• The UAE echoed concerns about the essential services not spared by the war and expressed concern about the increased turmoil in the global supply chain and the food and energy crisis.

Following the presentation of OHCHR’s report on summary executions and attacks on civilians in the Human Rights Council on 15 December 2022, a few Security Council Members highlighted the importance of documenting the crimes, in order to hold those responsible to account and prevent impunity (view webcast).

  • Albania [1:24:45] noted that the report continued to confirm atrocity crimes committed by Russian forces, in blatant violation of the UN Charter and international law. Albania stressed the need for truth, justice and reparations for the victims, in addition to ensuring accountability.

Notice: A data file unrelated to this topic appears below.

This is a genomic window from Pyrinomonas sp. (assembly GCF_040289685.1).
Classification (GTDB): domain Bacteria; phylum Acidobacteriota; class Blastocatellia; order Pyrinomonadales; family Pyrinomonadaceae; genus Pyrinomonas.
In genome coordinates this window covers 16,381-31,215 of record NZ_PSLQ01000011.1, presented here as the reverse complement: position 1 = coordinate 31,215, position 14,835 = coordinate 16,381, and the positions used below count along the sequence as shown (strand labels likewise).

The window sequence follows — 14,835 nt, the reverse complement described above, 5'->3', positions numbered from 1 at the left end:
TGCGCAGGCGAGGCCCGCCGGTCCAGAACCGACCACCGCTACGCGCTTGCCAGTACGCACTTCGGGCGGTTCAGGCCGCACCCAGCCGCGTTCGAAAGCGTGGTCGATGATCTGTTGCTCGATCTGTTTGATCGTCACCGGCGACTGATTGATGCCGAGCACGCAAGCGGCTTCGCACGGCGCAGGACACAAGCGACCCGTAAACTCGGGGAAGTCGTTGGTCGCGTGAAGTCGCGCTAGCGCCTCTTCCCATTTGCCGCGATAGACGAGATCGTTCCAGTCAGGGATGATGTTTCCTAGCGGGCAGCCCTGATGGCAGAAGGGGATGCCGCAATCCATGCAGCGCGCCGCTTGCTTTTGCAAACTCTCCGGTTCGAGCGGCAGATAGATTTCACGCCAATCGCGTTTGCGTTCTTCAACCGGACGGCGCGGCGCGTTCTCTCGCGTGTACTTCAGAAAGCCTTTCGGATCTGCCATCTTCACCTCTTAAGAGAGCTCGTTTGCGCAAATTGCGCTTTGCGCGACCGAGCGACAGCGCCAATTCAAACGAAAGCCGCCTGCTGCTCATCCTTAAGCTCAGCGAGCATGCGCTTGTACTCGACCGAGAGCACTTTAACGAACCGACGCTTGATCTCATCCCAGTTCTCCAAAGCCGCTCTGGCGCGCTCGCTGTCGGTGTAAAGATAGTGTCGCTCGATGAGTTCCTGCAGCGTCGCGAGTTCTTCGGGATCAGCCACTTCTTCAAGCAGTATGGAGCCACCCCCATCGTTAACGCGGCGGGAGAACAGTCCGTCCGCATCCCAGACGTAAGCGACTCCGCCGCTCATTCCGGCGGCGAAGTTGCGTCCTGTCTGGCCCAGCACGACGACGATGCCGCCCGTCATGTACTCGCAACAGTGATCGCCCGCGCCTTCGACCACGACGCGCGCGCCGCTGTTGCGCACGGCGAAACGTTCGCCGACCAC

• France [1:07:15] condemned the attacks on energy infrastructure and placing nuclear power stations at risk.

  • Switzerland [36:10] called to stop attacks on civilians, civilian facilities and critical infrastructure. It appreciated the report’s contribution to the right to truth – victims’ right to justice, reparations and guarantees for non-repetition.

  • The UK [1:13:15] was particularly concerned by the evidence in the report that Russian forces are conducting systematic torture and killing of civilians. The UK referred to Russia’s attacks denying Ukrainians of the most basic necessities, in violation of IHL and IHRL.

  • The US [1:26:13] noted that summary executions were strongly indicated in the report as constituting the war crime of willful killing. The Ambassador was horrified to read that torture and sexual violence took place before some of the killings. The US strongly condemned the attacks on infrastructure that civilians relied on for power, water and heat, effectively adding freezing to starvation as a weapon of war.